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Introduction: On the Disappearance and Appearance of Persons

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Abstract

To live is to live with other people. Typically, we assume that we understand the people who are important to us, and especially those with whom we are intimate. But how well do we really know these people, be they our friends or lovers, family members or colleagues, enemies or allies? No doubt we have some awareness of their significance to us, and yet it is easy to lose sight of them as persons with their own lives. Also, recognizing people’s importance to us is by no means the same as understanding their point of view, knowing something of the world they inhabit, and appreciating what matters to them.

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Intersubjectivity is experienced in a primordial way rather than known through proofs.

Maurice Natanson1

We all long for someone with whom we are able to share our peculiar burdens of being alive.

Salley Vickers2

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Notes

  1. Maurice Natanson, “Anonymity and Recognition: Toward an Ontology of Social Roles,” in Condito Humana, ed. W. Van Bayer and R. Griffith (Berlin: Springer Verlag, 1966), 32.

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  2. Salley Vickers, The Other Side of You (New York: Farrar, Straus and Giroux, 2006), 91.

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  3. George Steiner, Real Presences (Chicago: University of Chicago Press, 1991), 139.

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  4. Anita Shreve, The Pilot’s Wife (Boston: Little Brown, 1998).

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  5. cf. Edmund Husserl, The Crisis of European Sciences and Transcendental Phenomenology, trans. David Karr (Evanston, IL: Northwestern University Press, 1970).

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  6. Walter Lowrie, A Short Life of Kierkegaard (Princeton, NJ: Princeton University Press, 1970), 115. The existential tradition in philosophy was so named because it was concerned with addressing the dilemmas and problems of personal existence. In the years roughly subsequent to the 1930s, the existential and phenomenological traditions converged.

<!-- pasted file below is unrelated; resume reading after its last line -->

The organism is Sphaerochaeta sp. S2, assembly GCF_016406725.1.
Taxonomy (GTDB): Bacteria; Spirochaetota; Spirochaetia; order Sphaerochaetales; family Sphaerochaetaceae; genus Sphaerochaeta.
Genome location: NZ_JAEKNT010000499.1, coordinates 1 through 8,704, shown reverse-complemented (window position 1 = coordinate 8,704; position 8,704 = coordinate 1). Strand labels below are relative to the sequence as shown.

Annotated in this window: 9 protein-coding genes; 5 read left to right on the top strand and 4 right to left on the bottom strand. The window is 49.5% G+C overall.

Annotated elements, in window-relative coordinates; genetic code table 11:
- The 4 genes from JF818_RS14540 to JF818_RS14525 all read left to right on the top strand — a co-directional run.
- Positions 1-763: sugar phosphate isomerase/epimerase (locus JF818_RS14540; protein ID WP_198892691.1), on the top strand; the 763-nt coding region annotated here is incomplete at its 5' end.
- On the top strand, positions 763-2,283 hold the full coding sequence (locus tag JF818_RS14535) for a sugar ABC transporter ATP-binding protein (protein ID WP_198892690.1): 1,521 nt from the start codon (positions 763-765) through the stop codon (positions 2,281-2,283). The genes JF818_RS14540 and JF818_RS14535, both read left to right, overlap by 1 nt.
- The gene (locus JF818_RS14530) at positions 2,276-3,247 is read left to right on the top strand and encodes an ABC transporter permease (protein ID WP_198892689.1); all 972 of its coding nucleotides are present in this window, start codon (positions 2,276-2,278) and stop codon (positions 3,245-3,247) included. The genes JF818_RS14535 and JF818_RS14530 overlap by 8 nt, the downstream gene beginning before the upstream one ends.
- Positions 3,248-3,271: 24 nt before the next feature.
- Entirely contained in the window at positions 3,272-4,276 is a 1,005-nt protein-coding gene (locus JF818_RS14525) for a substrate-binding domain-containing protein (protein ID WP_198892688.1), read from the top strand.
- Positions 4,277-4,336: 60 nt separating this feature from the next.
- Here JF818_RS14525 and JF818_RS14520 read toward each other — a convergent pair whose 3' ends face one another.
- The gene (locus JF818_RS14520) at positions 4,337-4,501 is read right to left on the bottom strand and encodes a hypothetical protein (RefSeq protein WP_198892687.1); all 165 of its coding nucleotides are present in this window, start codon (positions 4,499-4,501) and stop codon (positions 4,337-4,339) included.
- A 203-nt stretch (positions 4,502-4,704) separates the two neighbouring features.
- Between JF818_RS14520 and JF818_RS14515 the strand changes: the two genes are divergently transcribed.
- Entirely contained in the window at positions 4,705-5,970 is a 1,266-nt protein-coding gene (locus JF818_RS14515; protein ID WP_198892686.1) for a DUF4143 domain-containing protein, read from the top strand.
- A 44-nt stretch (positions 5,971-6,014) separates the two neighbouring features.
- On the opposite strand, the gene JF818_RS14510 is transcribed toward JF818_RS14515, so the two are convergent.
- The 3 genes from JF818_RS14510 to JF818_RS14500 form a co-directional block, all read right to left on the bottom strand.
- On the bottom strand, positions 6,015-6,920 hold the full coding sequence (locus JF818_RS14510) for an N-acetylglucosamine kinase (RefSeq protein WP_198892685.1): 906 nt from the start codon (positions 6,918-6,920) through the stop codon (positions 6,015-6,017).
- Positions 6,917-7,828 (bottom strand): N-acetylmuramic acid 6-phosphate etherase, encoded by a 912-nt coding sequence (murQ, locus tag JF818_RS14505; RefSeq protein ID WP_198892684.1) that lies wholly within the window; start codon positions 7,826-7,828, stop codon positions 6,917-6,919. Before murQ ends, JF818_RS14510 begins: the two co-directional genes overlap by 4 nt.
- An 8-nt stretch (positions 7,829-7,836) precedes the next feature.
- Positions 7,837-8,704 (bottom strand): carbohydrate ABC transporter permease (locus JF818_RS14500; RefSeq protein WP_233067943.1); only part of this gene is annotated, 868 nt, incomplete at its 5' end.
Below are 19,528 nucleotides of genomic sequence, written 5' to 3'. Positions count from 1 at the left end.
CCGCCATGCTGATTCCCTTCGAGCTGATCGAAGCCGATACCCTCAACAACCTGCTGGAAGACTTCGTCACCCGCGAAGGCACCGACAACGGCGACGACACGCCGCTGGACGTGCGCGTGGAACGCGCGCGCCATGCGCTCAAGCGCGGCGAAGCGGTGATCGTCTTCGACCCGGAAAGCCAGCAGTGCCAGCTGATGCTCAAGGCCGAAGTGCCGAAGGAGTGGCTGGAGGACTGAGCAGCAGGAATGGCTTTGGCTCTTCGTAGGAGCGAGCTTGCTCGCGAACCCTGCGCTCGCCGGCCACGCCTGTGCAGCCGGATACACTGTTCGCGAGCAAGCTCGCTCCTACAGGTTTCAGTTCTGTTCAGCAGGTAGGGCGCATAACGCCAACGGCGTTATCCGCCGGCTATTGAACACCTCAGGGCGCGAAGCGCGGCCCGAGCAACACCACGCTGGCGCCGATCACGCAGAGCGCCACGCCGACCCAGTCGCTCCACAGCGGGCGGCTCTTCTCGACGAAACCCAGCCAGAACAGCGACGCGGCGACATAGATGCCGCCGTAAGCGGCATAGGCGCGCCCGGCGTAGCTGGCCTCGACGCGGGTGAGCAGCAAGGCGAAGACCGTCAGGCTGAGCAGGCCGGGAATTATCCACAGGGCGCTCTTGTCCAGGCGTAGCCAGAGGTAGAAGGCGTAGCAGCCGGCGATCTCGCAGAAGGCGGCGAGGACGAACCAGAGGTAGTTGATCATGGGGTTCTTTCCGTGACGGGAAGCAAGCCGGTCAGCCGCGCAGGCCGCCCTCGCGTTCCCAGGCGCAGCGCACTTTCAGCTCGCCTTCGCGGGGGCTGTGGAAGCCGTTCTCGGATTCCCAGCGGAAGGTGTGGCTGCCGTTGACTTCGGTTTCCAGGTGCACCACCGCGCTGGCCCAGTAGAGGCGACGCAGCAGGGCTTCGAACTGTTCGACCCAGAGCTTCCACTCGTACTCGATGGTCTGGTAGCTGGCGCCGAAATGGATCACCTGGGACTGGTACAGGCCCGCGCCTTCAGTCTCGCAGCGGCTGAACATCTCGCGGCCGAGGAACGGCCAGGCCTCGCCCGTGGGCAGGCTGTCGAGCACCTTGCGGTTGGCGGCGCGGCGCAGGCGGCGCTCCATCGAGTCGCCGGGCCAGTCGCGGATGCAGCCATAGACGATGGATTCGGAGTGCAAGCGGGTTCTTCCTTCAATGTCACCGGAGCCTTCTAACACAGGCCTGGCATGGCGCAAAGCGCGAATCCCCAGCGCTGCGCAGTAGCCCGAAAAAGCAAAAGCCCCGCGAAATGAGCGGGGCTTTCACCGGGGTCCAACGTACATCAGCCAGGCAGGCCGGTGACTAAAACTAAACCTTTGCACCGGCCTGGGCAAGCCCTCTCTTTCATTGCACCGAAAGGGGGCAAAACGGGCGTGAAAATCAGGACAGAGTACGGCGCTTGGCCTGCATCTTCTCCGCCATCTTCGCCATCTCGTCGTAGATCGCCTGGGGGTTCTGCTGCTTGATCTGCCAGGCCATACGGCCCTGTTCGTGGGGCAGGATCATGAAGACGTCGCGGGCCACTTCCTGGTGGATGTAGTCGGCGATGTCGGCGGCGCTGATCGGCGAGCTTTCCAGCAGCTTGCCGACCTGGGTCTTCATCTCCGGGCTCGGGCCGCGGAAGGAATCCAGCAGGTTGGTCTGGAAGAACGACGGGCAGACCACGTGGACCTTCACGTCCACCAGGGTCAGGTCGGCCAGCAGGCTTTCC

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  7. The phenomenological philosopher Maurice Merleau-Ponty strongly emphasized the necessity of an ongoing movement between the flow of experience and reflection on experience, in the Phenomenology of Perception, trans. Colin Smith (New York: Routledge and Kegan Paul, 1962) and especially in his last manuscript, published as The Visible and the Invisible, trans. Alphonso Lingis (Evanston, IL: Northwestern University Press, 1968).

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  8. John Sallis, Phenomenology and the Return to Beginnings (Pittsburgh: Duquesne University Press, 1973).

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  9. G. K. Chesterton, “The Blast of the Book,” in The Scandal of Father Brown (New York: Dodd, Mead & Company, 1923), 69–93.

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  10. For a lucid interpretation of Father Brown as a moralist and theologian, see John Peterson’s “Father Brown’s War on the Permanent Things,” in Permanent Things, ed. A. A. Tadie and M. H. MacDonald (Grand Rapids, MI: William B. Eeerdmans, 1995).

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  11. Charles. T. Onions, ed., Oxford Dictionary of English Etymology (London: Oxford University Press, 1966).

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  12. Gitta Sereny, Albert Speer: His Battle with Truth (New York: Alfred A. Knopf, 1995), 427–428.

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  13. Joseph E. Stiglitz, Globalization and Its Discontents (New York: Norton, 2002), 24.

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© 2008 Steen Halling

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Halling, S. (2008). Introduction: On the Disappearance and Appearance of Persons. In: Intimacy, Transcendence, and Psychology. Palgrave Macmillan, New York. https://doi.org/10.1057/9780230610255_1

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